Social media is often criticized for polarizing its audiences, and making us feel lonelier as we jealously watch the lives of others unfold. But remember, social media was designed as a tool to bring us closer together, and if used responsibly, for the right applications, it could make us feel more connected than lonely.

One population could especially benefit from the integration of social media: the elderly, and those in nursing homes.

Loneliness and Old Age

Loneliness is a massive problem for older populations in the United States. More than 28 percent of people ages 65 or older live alone, with those numbers increasing with age, and since more and more adults aren’t having children, there are fewer family members to provide immediate support and care.

Seniors who live alone are at significantly increased risk of mortality. This is attributable to several potential causes; acute symptoms may develop quickly, and without someone to address them, they could lead to death. Plus, loneliness is associated with a higher health risk than obesity or smoking; lower rates of socialization lead to higher rates of mental health issues, and potentially, lower rates of self-care.

As people get older, it’s also harder to meet new people, or engage with people you’ve known in the past; elderly populations aren’t as mobile as younger populations, and there aren’t as many opportunities to forge new connections.

Why Assisted Care Isn’t Enough

Nursing homes and other assisted living facilities attempt to give elderly residents more access to the social activities they need to stay connected, but these aren’t without their flaws. In most of these living situations, elderly people almost exclusively interact with other elderly people, and the same people, day after day. Plus, some nursing homes don’t provide the level of interaction and care necessary to mitigate the effects of social isolation; even a single fall could be disastrous if neglected by an attendant.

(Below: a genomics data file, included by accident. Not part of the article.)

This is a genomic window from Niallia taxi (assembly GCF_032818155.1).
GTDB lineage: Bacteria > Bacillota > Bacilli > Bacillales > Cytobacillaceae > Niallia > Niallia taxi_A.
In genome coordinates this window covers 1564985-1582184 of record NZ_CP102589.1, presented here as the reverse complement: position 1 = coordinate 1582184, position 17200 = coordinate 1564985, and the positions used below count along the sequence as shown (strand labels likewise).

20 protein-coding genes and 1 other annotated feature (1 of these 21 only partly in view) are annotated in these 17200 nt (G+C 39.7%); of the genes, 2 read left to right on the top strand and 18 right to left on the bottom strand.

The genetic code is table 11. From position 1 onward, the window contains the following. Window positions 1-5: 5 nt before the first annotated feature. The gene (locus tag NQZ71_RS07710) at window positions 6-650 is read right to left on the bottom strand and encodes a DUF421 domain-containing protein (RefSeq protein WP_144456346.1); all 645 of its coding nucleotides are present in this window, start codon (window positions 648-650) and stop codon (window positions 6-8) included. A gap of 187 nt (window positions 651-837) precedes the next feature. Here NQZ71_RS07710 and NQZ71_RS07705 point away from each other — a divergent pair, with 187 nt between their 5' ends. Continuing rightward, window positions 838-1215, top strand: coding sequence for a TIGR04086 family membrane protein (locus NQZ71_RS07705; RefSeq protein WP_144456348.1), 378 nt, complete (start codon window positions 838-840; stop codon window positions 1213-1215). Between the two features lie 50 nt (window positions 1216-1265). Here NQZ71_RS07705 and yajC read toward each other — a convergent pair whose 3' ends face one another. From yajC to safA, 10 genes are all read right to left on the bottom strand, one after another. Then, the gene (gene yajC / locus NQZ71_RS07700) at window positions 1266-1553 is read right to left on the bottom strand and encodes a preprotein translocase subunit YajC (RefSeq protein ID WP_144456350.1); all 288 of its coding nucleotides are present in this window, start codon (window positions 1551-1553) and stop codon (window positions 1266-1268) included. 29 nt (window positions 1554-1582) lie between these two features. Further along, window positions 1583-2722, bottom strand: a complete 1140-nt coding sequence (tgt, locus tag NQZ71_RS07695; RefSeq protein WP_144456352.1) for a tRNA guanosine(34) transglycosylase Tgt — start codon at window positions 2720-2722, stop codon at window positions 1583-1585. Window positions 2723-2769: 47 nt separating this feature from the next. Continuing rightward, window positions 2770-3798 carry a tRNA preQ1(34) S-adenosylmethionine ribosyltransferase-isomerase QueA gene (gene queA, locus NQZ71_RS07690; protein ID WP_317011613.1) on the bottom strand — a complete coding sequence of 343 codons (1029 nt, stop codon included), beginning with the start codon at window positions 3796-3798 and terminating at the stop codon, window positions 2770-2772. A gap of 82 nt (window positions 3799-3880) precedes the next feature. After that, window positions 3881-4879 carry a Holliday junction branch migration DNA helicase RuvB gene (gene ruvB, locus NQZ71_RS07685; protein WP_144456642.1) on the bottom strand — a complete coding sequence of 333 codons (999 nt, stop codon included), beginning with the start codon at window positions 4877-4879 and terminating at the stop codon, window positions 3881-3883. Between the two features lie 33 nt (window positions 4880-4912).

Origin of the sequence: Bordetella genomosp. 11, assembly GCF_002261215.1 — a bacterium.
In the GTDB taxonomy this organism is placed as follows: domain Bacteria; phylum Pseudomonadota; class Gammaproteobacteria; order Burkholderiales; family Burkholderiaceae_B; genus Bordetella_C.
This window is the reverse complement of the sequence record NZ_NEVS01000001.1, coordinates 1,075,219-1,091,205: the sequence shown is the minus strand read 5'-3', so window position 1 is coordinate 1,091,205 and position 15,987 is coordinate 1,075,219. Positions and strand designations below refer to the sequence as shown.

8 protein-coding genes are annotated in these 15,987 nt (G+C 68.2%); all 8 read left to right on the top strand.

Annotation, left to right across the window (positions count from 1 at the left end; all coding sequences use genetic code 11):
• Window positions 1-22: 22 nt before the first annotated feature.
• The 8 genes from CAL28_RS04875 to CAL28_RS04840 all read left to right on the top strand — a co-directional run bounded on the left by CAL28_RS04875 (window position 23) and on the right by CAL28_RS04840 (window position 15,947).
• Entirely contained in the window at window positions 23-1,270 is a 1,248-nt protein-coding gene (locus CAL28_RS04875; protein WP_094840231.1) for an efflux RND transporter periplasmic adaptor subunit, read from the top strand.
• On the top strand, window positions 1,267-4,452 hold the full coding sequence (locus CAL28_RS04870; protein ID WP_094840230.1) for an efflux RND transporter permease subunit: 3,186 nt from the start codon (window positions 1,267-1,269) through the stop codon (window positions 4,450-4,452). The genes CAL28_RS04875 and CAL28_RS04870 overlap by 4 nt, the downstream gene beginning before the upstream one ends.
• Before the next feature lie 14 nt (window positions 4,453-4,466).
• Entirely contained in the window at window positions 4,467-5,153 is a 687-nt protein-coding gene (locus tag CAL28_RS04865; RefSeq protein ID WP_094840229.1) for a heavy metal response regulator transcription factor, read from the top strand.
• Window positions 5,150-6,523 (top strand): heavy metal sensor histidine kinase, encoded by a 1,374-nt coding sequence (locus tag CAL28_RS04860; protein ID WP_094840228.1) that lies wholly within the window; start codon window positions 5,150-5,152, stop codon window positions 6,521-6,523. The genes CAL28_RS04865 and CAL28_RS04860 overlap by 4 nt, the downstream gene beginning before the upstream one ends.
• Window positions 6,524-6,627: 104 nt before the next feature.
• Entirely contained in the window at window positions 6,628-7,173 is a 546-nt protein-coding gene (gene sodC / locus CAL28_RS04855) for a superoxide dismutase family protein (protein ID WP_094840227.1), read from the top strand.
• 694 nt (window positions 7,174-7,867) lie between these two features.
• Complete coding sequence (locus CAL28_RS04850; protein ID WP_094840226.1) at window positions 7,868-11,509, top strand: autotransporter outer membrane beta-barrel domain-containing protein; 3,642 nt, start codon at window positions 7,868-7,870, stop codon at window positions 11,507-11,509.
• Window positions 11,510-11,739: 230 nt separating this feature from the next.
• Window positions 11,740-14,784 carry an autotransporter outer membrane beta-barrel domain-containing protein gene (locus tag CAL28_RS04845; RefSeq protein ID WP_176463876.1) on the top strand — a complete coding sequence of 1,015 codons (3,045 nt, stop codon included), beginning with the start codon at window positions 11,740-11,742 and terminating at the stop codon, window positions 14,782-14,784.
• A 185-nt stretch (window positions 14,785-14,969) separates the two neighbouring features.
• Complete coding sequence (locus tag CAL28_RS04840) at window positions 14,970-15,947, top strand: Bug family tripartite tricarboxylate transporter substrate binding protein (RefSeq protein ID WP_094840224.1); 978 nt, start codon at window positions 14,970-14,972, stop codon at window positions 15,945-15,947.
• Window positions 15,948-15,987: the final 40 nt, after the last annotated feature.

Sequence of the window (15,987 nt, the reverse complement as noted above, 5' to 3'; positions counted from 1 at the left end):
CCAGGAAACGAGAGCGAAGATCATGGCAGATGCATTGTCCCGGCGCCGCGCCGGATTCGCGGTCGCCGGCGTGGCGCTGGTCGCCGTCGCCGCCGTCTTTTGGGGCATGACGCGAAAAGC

Social media is a valuable alternative for a handful of key reasons:

  • Socializing with other people is almost always valuable for your health, and in the absence of other forms of interaction, social media can serve as a viable substitute. For example, a senior who has difficulty walking long distances and can’t drive on their own can still hold ongoing conversations with their loved ones. Anyone with a smartphone and/or an internet connection can hypothetically be involved.
  • Most major social media platforms are entirely free to use. There’s no need to pay for someone’s time or attention; even without existing contacts, a senior could easily find other people to have a conversation with.
  • Online exposure introduces seniors to a diversity of other people. Rather than being in close quarters with the same peers every day, they can branch out to people from different backgrounds and of different ages and feel more connected with the world.

Adoption Issues

Technology use among seniors is increasing, but remains a sticking point for many elders. Only 42 percent of Americans older than 65 own a smartphone, with percentages declining with age. And speaking anecdotally, older populations may find it more difficult to learn how to use social media apps than younger populations. If someone can’t figure out how to access and use an app effectively, they’ll clearly miss out on the benefits.

The obvious solution is to educate seniors on how to use smartphones and social media apps effectively, but this comes with challenges of its own; if a senior is especially lonely, with no family members or caretakers to provide them support or company, by definition, there won’t be anyone to teach them the basics. An alternative solution would be to develop a social media app geared toward senior learn ability, but without an existing target audience to take advantage of it, few developers would be incentivized to do this.

In any case, social media does have the power to at least alleviate, if not resolve the loneliness epidemic among senior citizens. Teaching the basics to the elderly people in your life could dramatically improve their mental health—and keep them connected well into old age.